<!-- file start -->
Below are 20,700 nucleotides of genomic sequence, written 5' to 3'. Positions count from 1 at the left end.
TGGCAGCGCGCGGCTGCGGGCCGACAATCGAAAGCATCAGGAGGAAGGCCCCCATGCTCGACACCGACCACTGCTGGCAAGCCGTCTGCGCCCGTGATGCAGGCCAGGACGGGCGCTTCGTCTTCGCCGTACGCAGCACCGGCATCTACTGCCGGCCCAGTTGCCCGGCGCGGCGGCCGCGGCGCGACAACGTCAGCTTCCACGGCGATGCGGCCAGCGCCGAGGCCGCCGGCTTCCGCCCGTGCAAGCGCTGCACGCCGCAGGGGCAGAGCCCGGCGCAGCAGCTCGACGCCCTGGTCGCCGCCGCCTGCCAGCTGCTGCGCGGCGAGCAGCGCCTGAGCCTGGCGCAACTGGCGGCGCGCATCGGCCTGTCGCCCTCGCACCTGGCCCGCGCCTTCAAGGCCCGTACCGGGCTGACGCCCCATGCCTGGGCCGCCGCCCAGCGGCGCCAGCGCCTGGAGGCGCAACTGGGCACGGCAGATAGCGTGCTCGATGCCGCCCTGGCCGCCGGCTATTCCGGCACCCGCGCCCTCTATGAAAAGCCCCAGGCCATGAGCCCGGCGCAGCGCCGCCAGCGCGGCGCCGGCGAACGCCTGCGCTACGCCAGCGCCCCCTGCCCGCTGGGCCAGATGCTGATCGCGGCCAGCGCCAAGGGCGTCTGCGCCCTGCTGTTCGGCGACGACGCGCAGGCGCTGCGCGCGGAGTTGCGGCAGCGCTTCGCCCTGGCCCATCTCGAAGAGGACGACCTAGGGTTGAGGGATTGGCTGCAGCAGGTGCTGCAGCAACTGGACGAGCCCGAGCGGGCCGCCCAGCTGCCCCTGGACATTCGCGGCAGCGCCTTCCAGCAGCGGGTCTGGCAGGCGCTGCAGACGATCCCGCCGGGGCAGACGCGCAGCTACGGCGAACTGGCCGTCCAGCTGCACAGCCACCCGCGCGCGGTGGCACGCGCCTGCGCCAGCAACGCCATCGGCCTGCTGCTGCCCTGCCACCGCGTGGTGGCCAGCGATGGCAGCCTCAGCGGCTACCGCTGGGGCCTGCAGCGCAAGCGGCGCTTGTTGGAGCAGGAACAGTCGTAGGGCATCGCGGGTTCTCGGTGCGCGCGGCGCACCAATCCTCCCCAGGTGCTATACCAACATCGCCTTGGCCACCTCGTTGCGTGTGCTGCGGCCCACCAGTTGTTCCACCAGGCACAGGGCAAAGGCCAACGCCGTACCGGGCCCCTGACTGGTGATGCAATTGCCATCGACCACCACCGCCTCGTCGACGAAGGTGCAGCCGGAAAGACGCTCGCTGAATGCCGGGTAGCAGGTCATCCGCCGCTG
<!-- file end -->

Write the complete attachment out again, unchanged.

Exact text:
Below are 20,700 nucleotides of genomic sequence, written 5' to 3'. Positions count from 1 at the left end.
TGGCAGCGCGCGGCTGCGGGCCGACAATCGAAAGCATCAGGAGGAAGGCCCCCATGCTCGACACCGACCACTGCTGGCAAGCCGTCTGCGCCCGTGATGCAGGCCAGGACGGGCGCTTCGTCTTCGCCGTACGCAGCACCGGCATCTACTGCCGGCCCAGTTGCCCGGCGCGGCGGCCGCGGCGCGACAACGTCAGCTTCCACGGCGATGCGGCCAGCGCCGAGGCCGCCGGCTTCCGCCCGTGCAAGCGCTGCACGCCGCAGGGGCAGAGCCCGGCGCAGCAGCTCGACGCCCTGGTCGCCGCCGCCTGCCAGCTGCTGCGCGGCGAGCAGCGCCTGAGCCTGGCGCAACTGGCGGCGCGCATCGGCCTGTCGCCCTCGCACCTGGCCCGCGCCTTCAAGGCCCGTACCGGGCTGACGCCCCATGCCTGGGCCGCCGCCCAGCGGCGCCAGCGCCTGGAGGCGCAACTGGGCACGGCAGATAGCGTGCTCGATGCCGCCCTGGCCGCCGGCTATTCCGGCACCCGCGCCCTCTATGAAAAGCCCCAGGCCATGAGCCCGGCGCAGCGCCGCCAGCGCGGCGCCGGCGAACGCCTGCGCTACGCCAGCGCCCCCTGCCCGCTGGGCCAGATGCTGATCGCGGCCAGCGCCAAGGGCGTCTGCGCCCTGCTGTTCGGCGACGACGCGCAGGCGCTGCGCGCGGAGTTGCGGCAGCGCTTCGCCCTGGCCCATCTCGAAGAGGACGACCTAGGGTTGAGGGATTGGCTGCAGCAGGTGCTGCAGCAACTGGACGAGCCCGAGCGGGCCGCCCAGCTGCCCCTGGACATTCGCGGCAGCGCCTTCCAGCAGCGGGTCTGGCAGGCGCTGCAGACGATCCCGCCGGGGCAGACGCGCAGCTACGGCGAACTGGCCGTCCAGCTGCACAGCCACCCGCGCGCGGTGGCACGCGCCTGCGCCAGCAACGCCATCGGCCTGCTGCTGCCCTGCCACCGCGTGGTGGCCAGCGATGGCAGCCTCAGCGGCTACCGCTGGGGCCTGCAGCGCAAGCGGCGCTTGTTGGAGCAGGAACAGTCGTAGGGCATCGCGGGTTCTCGGTGCGCGCGGCGCACCAATCCTCCCCAGGTGCTATACCAACATCGCCTTGGCCACCTCGTTGCGTGTGCTGCGGCCCACCAGTTGTTCCACCAGGCACAGGGCAAAGGCCAACGCCGTACCGGGCCCCTGACTGGTGATGCAATTGCCATCGACCACCACCGCCTCGTCGACGAAGGTGCAGCCGGAAAGACGCTCGCTGAATGCCGGGTAGCAGGTCATCCGCCGCTG